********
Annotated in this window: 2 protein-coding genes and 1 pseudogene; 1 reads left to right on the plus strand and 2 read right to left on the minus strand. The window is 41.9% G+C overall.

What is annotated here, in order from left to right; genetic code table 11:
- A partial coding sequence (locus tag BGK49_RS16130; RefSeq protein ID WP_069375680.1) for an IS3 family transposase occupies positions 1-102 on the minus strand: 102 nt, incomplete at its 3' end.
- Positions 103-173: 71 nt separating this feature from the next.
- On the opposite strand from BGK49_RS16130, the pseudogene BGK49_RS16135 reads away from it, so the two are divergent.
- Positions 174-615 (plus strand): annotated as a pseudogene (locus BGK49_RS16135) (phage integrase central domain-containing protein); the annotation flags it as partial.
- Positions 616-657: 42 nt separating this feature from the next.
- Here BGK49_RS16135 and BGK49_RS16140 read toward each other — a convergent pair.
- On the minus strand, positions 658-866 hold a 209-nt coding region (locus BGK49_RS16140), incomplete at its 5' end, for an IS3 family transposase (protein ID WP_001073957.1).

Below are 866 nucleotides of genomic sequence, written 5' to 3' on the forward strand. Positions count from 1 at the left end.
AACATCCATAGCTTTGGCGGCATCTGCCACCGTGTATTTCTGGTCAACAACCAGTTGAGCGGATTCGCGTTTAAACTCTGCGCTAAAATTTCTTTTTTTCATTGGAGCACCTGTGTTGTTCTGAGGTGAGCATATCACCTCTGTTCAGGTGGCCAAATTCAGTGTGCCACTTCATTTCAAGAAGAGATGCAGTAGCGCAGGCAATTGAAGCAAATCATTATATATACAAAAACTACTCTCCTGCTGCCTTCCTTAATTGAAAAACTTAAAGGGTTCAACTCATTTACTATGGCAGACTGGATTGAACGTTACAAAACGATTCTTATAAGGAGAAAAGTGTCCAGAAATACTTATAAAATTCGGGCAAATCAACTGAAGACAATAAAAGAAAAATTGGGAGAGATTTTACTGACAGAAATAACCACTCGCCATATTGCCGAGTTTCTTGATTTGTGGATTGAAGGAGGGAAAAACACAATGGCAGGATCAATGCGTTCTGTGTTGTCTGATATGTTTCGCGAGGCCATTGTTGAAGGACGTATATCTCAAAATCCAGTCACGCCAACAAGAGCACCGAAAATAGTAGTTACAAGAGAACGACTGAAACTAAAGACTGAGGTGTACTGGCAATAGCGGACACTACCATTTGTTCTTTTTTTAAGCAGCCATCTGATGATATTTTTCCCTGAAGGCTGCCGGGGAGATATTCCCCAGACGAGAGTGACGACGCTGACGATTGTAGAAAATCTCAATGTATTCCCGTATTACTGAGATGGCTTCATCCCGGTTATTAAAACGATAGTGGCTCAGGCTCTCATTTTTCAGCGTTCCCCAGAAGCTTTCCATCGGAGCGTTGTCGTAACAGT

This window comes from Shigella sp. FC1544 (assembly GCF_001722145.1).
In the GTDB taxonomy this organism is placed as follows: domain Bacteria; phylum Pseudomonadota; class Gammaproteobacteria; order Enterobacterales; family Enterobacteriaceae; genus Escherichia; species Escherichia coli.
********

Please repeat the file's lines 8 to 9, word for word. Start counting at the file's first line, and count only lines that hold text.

- Here BGK49_RS16135 and BGK49_RS16140 read toward each other — a convergent pair.
- On the minus strand, positions 658-866 hold a 209-nt coding region (locus BGK49_RS16140), incomplete at its 5' end, for an IS3 family transposase (protein ID WP_001073957.1).